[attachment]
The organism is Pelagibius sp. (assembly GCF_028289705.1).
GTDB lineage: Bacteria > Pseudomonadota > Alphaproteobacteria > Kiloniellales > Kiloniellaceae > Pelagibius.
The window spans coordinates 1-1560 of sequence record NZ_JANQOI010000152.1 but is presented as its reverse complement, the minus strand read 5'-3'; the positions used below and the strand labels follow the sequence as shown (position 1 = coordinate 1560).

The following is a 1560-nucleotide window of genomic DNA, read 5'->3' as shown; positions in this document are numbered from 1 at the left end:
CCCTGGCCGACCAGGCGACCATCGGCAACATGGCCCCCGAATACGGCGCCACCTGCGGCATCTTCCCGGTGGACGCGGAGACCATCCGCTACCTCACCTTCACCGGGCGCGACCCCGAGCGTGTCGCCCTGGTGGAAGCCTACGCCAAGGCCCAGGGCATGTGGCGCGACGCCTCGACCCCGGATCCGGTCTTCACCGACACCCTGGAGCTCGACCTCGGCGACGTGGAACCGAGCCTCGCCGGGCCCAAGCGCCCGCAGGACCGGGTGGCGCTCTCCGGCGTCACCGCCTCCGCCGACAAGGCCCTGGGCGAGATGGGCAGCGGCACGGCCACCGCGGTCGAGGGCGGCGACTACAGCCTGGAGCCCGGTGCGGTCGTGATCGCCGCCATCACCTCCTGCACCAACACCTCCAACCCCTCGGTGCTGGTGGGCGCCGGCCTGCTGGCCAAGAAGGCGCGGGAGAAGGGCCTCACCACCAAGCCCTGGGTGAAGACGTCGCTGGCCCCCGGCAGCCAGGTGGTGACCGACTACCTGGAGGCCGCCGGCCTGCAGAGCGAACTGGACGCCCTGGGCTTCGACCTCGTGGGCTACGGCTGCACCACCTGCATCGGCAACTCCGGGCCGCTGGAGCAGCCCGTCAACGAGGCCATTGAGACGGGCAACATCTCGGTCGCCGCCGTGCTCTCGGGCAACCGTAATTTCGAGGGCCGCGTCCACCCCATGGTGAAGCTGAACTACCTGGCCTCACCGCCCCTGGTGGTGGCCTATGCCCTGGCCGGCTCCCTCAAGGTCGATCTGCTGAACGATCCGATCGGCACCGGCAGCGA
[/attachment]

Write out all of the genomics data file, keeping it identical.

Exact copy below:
The organism is Pelagibius sp. (assembly GCF_028289705.1).
GTDB lineage: Bacteria > Pseudomonadota > Alphaproteobacteria > Kiloniellales > Kiloniellaceae > Pelagibius.
The window spans coordinates 1-1560 of sequence record NZ_JANQOI010000152.1 but is presented as its reverse complement, the minus strand read 5'-3'; the positions used below and the strand labels follow the sequence as shown (position 1 = coordinate 1560).

The following is a 1560-nucleotide window of genomic DNA, read 5'->3' as shown; positions in this document are numbered from 1 at the left end:
CCCTGGCCGACCAGGCGACCATCGGCAACATGGCCCCCGAATACGGCGCCACCTGCGGCATCTTCCCGGTGGACGCGGAGACCATCCGCTACCTCACCTTCACCGGGCGCGACCCCGAGCGTGTCGCCCTGGTGGAAGCCTACGCCAAGGCCCAGGGCATGTGGCGCGACGCCTCGACCCCGGATCCGGTCTTCACCGACACCCTGGAGCTCGACCTCGGCGACGTGGAACCGAGCCTCGCCGGGCCCAAGCGCCCGCAGGACCGGGTGGCGCTCTCCGGCGTCACCGCCTCCGCCGACAAGGCCCTGGGCGAGATGGGCAGCGGCACGGCCACCGCGGTCGAGGGCGGCGACTACAGCCTGGAGCCCGGTGCGGTCGTGATCGCCGCCATCACCTCCTGCACCAACACCTCCAACCCCTCGGTGCTGGTGGGCGCCGGCCTGCTGGCCAAGAAGGCGCGGGAGAAGGGCCTCACCACCAAGCCCTGGGTGAAGACGTCGCTGGCCCCCGGCAGCCAGGTGGTGACCGACTACCTGGAGGCCGCCGGCCTGCAGAGCGAACTGGACGCCCTGGGCTTCGACCTCGTGGGCTACGGCTGCACCACCTGCATCGGCAACTCCGGGCCGCTGGAGCAGCCCGTCAACGAGGCCATTGAGACGGGCAACATCTCGGTCGCCGCCGTGCTCTCGGGCAACCGTAATTTCGAGGGCCGCGTCCACCCCATGGTGAAGCTGAACTACCTGGCCTCACCGCCCCTGGTGGTGGCCTATGCCCTGGCCGGCTCCCTCAAGGTCGATCTGCTGAACGATCCGATCGGCACCGGCAGCGA